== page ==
Neal Schon Feuding With Journey Bandmates Over Trump Visit

Neal Schon of Journey
Kevin Mazur/WireImage for Rock and Roll Hall of Fame

Neal Schon of Journey speaks during the 32nd Annual Rock & Roll Hall Of Fame Induction Ceremony at Barclays Center on April 7, 2017 in New York City.

Founding Journey guitarist Neal Schon is feuding with his bandmates over a subject that has divided plenty of households this year. Schon has been tweeting up a storm about his anger over a White House visit and meeting with Pres. Trump last week by band members singer Arnel Pineda, keyboardist Jonathan Cain and bassist Ross Valory.

Schon came out swinging on Thursday (Aug. 3) when he posted a strongly worded note on Facebook about the visit, which he said he had no idea about before it happened. "I will remain strong and consistent with the belief we've always shared and agreed upon - Journey should never be used and exploited by anyone , especially band members for politics or any one religion," he wrote. "I've been here since 1972 and this has always been our belief. This was with intent to exploit the brand and use the name. Journey was not there - 3 individual members were Cain Valory and Pineda whom I found ... Tours are done all the time but it could have been privately."

The only remaining original member of the "Don't Stop Believin'" group who's been in the band since its foundation in 1973 and appeared on all their albums said the trio who met with the president "know my position and the way we've always been until now." Referring to former lead singer Steve Perry, himself and the rest of the band, Schon said the Journey credo has always been that the music the band creates is for "Everyone," adding that he had no prior knowledge of the meeting from his band mates or management. "This clearly shows no respect or Unity... just Divide."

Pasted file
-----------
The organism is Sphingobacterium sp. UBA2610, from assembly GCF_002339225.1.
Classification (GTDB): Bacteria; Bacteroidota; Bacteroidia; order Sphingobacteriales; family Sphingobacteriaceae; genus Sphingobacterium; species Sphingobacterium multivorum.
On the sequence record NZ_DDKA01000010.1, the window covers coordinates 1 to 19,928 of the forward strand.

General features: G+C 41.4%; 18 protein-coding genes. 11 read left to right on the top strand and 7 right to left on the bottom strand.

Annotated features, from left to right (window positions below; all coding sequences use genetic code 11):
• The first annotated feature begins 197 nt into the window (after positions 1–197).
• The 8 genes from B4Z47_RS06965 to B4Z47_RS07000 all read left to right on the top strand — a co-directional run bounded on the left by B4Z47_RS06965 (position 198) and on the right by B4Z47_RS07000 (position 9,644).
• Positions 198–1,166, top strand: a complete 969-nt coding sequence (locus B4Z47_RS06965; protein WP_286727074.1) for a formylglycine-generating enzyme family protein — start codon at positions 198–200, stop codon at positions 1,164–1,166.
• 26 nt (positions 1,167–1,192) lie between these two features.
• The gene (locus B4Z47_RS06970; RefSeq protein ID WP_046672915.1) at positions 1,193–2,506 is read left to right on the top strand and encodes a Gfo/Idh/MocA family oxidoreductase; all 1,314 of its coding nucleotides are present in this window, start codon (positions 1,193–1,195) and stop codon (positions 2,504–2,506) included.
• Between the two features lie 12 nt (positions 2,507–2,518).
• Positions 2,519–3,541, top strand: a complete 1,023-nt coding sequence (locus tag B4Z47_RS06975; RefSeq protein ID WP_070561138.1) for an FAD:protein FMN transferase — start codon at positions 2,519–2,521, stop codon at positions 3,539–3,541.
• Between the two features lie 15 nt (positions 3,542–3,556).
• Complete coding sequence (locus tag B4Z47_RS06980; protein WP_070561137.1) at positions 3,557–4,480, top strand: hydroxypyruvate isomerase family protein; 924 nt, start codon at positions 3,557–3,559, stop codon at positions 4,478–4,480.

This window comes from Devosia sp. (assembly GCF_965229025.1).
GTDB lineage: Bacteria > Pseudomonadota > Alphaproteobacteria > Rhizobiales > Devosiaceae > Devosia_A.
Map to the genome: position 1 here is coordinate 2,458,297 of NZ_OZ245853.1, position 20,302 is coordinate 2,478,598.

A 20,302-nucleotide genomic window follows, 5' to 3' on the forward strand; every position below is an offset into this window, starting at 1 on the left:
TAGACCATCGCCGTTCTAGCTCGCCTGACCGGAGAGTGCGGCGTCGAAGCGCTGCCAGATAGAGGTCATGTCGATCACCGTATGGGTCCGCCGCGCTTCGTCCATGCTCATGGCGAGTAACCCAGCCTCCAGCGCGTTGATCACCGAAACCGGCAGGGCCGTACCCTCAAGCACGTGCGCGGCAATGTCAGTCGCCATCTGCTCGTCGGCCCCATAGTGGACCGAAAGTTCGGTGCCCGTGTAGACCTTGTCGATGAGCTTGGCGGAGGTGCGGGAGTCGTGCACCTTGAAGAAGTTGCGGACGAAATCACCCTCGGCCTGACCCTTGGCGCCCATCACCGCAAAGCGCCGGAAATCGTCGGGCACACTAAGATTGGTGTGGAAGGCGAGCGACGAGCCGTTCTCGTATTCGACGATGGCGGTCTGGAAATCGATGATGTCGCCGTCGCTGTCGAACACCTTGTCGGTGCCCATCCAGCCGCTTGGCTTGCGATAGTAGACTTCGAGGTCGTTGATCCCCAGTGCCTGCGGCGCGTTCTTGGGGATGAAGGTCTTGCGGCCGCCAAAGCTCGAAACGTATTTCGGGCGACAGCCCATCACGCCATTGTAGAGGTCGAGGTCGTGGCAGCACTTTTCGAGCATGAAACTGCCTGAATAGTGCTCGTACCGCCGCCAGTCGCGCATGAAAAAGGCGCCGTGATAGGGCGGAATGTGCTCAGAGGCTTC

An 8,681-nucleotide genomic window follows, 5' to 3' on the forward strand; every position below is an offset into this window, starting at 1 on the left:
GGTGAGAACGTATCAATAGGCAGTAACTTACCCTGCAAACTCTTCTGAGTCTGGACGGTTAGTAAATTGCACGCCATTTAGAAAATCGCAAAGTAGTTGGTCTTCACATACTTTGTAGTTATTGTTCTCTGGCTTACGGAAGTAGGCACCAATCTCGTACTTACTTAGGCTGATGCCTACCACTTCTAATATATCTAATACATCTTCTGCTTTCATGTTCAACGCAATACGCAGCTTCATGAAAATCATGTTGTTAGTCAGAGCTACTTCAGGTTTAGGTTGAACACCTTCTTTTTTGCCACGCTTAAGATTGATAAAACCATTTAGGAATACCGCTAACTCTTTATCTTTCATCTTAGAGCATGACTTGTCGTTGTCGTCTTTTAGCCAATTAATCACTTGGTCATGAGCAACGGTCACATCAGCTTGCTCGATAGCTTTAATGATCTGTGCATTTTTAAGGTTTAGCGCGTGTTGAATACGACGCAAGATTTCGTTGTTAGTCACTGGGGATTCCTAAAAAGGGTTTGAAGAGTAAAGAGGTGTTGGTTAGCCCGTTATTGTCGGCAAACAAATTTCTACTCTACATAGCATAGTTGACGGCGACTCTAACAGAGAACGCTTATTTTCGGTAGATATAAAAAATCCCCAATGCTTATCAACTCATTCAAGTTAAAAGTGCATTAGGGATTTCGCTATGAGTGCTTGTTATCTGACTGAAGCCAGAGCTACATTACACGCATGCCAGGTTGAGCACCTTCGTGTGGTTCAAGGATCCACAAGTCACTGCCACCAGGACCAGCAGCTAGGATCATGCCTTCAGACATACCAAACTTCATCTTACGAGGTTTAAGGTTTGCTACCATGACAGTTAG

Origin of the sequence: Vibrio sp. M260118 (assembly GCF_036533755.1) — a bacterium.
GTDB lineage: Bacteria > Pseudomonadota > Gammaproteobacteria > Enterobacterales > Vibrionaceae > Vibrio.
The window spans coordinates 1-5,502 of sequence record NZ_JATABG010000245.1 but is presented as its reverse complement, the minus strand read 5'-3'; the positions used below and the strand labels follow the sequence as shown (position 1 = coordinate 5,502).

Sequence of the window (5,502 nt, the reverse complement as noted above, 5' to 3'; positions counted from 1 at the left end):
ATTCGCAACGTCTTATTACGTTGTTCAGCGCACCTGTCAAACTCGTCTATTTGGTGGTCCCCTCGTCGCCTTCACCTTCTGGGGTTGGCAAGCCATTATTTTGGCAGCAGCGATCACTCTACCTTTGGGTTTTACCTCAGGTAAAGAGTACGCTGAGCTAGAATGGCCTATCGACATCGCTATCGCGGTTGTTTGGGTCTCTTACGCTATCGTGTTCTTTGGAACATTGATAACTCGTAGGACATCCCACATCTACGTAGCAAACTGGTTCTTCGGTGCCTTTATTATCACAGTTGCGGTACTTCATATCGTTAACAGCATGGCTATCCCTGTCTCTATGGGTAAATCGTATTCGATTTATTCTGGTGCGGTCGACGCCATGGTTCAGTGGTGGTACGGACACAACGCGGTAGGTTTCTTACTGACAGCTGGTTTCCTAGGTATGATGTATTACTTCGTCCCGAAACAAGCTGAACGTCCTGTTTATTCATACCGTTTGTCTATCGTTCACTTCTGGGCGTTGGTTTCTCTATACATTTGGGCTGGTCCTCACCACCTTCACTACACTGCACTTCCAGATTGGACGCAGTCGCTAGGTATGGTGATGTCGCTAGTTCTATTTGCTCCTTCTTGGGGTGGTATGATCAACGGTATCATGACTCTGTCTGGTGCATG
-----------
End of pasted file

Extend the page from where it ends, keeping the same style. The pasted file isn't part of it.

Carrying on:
Schon denied that he's leaving the group in a tweet on Monday morning (Aug. 7) -- though he hinted that tensions have been running high for "close to 2 years" -- a continuation of a Twitter conversation with fans in which he vented some of his frustrations. A spokesperson for the band, who came together to celebrate their induction into the Rock and Roll Hall of Fame earlier this year, could not be reached for comment at press time.


Keyboardist Cain is married to Trump's spiritual advisor, Pastor Paula White, one of the religious leaders who participated in Trump's January inauguration. The two men have reportedly been at odds over Cain's increasingly religious bent, but Schon seemed more annoyed as well with singer Pineda, who joined the band in 2007 -- leading to a series of tweets in which Schon has waxed nostalgic about reuniting with longtime Journey singer Perry. 

Schon, who did appear at points during his tweetstorm to suggest that he might be reforming a new version of hte band, stressed in another tweet that the rift is not about Trump or politics, telling one skeptical fan that the group had been invited to the White House several times, including during the Obama administration.